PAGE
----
Thoughts on "authentic girlhood"

"...[T}rans women are trans women, that they are people who, having been born male, benefited from the privileges that the world affords men, and that we should not say that the experience of women born female is the same as the experience of trans women."

"Girls are socialized in ways that are harmful to their sense of self – to reduce themselves, to cater to the egos of men, to think of their bodies as repositories of shame. As adult women, many struggle to overcome, to unlearn, much of that social conditioning.

A trans woman is a person born male and a person who, before transitioning, was treated as male by the world. Which means that they experienced the privileges that the world accords men." 

Chimamanda Adichie stated the above in a clarification about some problematic things she said recently about trans women, and invoked the girlhood of cis women as a fundamental distinction between trans women and cis women. Chimamanda Adichie is wrong here, but not for the reasons I've seen floating around.

  1. There is something called "authentic girlhood" and only cis girls who experience X, Y, and Z experience it.
  2. Privilege, in this case "male privilege" or "male socialization," negates one's experience of girlhood, making it inauthentic.

Instead of challenging these points, most critiques I've seen try to shoehorn trans women and their girlhoods into this logic. "Trans women do have authentic girlhoods, and don't have male privilege," they say. Instead of trying to fit trans women into this politic of authenticity, we should be challenging these foundational assumptions.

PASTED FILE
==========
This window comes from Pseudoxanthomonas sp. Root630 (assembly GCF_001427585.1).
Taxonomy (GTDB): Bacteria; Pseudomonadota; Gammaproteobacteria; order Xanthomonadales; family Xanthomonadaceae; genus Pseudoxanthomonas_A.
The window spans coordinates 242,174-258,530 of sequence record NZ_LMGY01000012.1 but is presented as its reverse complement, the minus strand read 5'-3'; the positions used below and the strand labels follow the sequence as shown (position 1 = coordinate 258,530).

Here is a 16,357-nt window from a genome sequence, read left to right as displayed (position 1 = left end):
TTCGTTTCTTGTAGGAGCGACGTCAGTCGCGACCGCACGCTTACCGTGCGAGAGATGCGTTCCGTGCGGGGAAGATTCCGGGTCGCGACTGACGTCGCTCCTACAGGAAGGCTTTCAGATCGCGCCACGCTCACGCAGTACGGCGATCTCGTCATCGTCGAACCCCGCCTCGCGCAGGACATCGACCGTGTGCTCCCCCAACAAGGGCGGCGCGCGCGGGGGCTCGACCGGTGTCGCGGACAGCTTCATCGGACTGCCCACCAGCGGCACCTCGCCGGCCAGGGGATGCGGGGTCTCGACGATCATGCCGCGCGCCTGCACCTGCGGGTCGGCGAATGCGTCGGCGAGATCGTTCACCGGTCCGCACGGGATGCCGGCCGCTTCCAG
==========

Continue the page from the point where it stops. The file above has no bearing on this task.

A definition has to be correct in all cases to be accurate. A single counter example breaks it down, and regarding Adichie's first point, there are tons. However you define "authentic girlhood," it leaves out thousands of CIS women. Not all cis girls have painful/difficult puberty, or bad cramps, or periods at all. Some cis women are born without ovaries or vaginas! With XX or XXY or some other chromosomal situation. With or without breasts. With more or less estrogen/testosterone. With or without body hair... with or without "female socialization." With or without certain types of oppression.

Adichie states that "girls are socialized in ways that are harmful to their sense of self," and gives examples. But not all girls experience this socialization, and not all in the same ways. Some experience them much more than others. All of these girls with all of their diverse experiences are still girls. If the definition of "authentic girlhood" is so rigid that it leaves out thousands of cis women, then it's specious.

Related, but more on her second point, some women have privilege (class, race, ability, etc) and this makes their girlhoods wildly different than other girls'. They're all still girls. A rich white girl likely has a potentially completely different girlhood than a poor non-white girl. They're both still girls. Privilege does not negate identity.

There is so much diversity among experiences of cis womanhood that to try to draw a box around what cis women experience to create an "authentic" experience will always fail. (In fact, there's as much difference among cis women as there is between cis and trans women).

So where do you draw the line around "woman?" If you're drawing around "authentic" girlhood, then thousands of cis women are left out. If we draw it around "privilege" thousands more are left out. If you're drawing lines that accidentally exclude cis women in order to fully exclude trans women, then clearly you're doing something wrong and your logic is flawed.

Some trans women (like myself) DID grow up as boys. Did have male socialization and male privilege. If we use the authenticity and privilege argument, then I'm not a woman. But then thousands of cis women aren't as well.

"Authentic" womanhood isn't a thing. The only single qualifier that ties all women together is that they identify as women. NOT that the world sees or treats them as women, because not all cis women have that experience either. If we draw the line ANYWHERE, we exclude some girl with some unique experience. This is a "slippery slope," of course, but it's the truth.